Subrogation is the process of actually getting paid for damages suffered in an accident. Trucking accidents can cause injuries and other damages that result in great financial losses, and those who are injured are entitled to receive compensation for them. Yet actually getting paid for damages resulting from the truck accidents that occur on roadways and highways, such as I10, can be another story, since doing so often involves looking to third parties for that payment.
What Is Subrogation?
Subrogation is the step-by-step process of determining who is financially responsible for the damages a person suffers in an accident, and then requesting payment from those responsible. Subrogation can be fairly complicated at times, especially when there are multiple responsible parties in certain accidents, such as those involving trucks, and multiple insurance companies paying claims. When this happens, insurance companies may delay payment for any losses while they attempt to recover from a third party, prolonging the entire case in the process. In some cases when a subrogation claim is filed, insurance companies pay the injury claim to the claimant, and then pursue the third party for reimbursement. In other incidents, insurance companies only pay a partial amount while attempting to collect the rest from that third party.
Challenges Associated with Subrogation
When insurance companies subrogate, it could mean the legal case concerning the accident will be pending for a long period of time, until they are able to settle with the actual at fault party. This means that even though those injured in trucking accidents have filed claims with a trucking company’s insurance company, ensuring that all parties are paid can take a while.
For example, an injured person may initially be covered for medical and other expenses, by their own health insurance; but the health insurance company then has a right to subrogate to the trucking company’s insurance for reimbursement. The health insurance company can then recover costs from the trucking company’s insurance, provided the trucking company’s insurance has not already paid the claimant. If a claim has already been paid to the claimant by the trucking company’s insurance, the health insurance company is then within its right to request reimbursement from the injured claimant.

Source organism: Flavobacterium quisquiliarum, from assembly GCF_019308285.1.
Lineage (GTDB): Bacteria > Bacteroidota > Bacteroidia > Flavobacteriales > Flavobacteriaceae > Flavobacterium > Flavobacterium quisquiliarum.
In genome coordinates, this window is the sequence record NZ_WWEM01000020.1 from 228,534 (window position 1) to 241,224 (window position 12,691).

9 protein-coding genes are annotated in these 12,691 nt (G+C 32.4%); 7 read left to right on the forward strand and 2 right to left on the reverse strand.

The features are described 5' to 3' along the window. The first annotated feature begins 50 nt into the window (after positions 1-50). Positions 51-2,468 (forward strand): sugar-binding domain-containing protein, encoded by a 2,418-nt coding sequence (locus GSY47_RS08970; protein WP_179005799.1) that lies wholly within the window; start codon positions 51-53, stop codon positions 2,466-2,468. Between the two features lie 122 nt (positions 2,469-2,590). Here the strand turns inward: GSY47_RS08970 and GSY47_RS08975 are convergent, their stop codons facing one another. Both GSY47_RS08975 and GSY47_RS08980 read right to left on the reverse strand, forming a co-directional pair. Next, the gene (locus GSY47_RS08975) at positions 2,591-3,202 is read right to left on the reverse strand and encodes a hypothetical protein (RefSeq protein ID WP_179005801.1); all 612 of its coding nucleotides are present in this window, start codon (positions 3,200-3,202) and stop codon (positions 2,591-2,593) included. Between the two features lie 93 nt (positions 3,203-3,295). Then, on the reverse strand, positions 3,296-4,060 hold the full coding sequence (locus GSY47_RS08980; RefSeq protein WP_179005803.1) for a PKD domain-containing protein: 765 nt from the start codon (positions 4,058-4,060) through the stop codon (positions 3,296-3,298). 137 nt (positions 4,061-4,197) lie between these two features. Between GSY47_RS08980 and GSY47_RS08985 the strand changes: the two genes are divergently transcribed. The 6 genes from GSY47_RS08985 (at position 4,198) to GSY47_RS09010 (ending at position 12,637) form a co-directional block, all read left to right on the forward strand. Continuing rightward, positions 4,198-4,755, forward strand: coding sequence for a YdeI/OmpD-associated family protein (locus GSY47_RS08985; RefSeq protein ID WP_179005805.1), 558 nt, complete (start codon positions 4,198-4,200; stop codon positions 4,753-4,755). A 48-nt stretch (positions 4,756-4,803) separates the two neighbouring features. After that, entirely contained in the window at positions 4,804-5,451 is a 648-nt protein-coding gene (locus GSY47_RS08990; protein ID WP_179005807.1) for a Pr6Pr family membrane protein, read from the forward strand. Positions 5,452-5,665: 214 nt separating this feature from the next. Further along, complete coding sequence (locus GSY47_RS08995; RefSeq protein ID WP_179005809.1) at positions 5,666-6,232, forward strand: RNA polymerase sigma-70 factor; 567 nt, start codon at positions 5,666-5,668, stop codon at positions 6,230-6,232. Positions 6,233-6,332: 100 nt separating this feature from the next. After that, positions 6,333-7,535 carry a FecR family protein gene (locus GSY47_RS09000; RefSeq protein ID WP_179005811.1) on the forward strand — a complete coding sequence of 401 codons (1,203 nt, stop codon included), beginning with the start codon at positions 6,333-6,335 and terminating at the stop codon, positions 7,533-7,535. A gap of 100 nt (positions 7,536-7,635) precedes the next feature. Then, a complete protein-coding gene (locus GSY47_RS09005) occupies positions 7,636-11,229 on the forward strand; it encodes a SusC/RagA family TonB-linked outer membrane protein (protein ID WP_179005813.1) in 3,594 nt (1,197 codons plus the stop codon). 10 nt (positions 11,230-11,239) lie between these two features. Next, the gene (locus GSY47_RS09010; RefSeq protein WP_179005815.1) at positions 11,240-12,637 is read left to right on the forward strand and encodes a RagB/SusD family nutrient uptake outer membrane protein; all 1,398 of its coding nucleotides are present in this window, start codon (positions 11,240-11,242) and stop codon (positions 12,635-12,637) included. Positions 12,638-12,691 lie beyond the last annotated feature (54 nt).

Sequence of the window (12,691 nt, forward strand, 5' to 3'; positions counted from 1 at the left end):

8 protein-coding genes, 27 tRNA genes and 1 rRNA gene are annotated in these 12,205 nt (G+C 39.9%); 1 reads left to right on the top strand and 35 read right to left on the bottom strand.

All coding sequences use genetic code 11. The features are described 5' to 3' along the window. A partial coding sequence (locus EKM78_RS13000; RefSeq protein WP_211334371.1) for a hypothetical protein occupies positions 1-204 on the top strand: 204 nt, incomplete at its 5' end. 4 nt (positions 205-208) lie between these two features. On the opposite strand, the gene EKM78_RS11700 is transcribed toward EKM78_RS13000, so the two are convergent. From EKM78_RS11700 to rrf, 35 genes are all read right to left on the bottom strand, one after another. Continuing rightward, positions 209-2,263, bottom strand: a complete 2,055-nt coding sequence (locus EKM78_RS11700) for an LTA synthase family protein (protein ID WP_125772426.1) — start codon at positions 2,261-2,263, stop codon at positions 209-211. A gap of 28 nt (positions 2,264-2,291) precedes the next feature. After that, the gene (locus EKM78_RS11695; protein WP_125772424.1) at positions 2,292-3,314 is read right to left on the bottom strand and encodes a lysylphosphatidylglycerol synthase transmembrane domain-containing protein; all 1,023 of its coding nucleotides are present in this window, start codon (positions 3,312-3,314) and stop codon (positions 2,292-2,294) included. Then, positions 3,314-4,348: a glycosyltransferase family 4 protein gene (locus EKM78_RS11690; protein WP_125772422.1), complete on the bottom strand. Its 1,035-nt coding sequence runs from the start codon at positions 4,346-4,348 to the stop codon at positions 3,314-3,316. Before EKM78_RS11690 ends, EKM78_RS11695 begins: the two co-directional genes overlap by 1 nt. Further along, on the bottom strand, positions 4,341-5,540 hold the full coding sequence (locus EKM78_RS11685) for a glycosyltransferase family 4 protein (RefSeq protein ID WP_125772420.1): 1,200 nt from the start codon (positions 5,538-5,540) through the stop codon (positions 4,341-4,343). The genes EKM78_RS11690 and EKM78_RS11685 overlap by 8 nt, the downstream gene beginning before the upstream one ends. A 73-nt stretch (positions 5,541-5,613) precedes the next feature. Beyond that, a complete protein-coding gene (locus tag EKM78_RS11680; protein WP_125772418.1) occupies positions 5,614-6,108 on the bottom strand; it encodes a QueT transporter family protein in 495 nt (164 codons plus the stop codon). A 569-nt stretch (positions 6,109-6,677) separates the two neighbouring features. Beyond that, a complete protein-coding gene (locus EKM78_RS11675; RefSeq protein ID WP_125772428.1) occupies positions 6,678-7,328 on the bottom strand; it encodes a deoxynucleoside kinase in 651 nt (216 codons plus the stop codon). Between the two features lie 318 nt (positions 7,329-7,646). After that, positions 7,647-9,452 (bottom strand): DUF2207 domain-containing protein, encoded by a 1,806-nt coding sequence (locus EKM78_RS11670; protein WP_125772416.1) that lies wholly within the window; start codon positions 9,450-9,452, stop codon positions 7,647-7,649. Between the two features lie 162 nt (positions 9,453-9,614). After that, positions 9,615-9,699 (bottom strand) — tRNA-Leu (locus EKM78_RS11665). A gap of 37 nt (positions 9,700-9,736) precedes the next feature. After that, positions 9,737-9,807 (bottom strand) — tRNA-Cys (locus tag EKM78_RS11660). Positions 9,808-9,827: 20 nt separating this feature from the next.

Additionally, there are a number of problems associated with subrogation, and delayed payment of damages. Although all companies are entitled to reimbursement by the party who is actually liable for damages caused in truck accidents occurring on highways like I10, the longer such a claim stays open without payment, the higher the chance is there will be no payment. This can leave injured claimants and their attorneys continuing collection efforts with insurance companies responsible, or even filing claims with their own companies when those at fault do not have enough coverage, or the ability to pay expenses on their own.
Subrogation is one of the more complicated aspects of dealing with the aftermath of trucking accidents. This is yet another reason why those injured in trucking accidents that occur on smaller roadways, and particularly those that happen on any major highway such as I10, need the assistance of skilled, experienced attorneys who understand subrogation, and all other aspects of injury claim settlement!
Pearland, Pasadena, Webster, League City, Webster, Manvel, Alvin, Friendswood, La Marque, Texas City, and Galveston
Hildebrand & Wilson, LLP
Robert W. Hildebrand, Attorney at Law
J. Daniel Wilson, Attorney at Law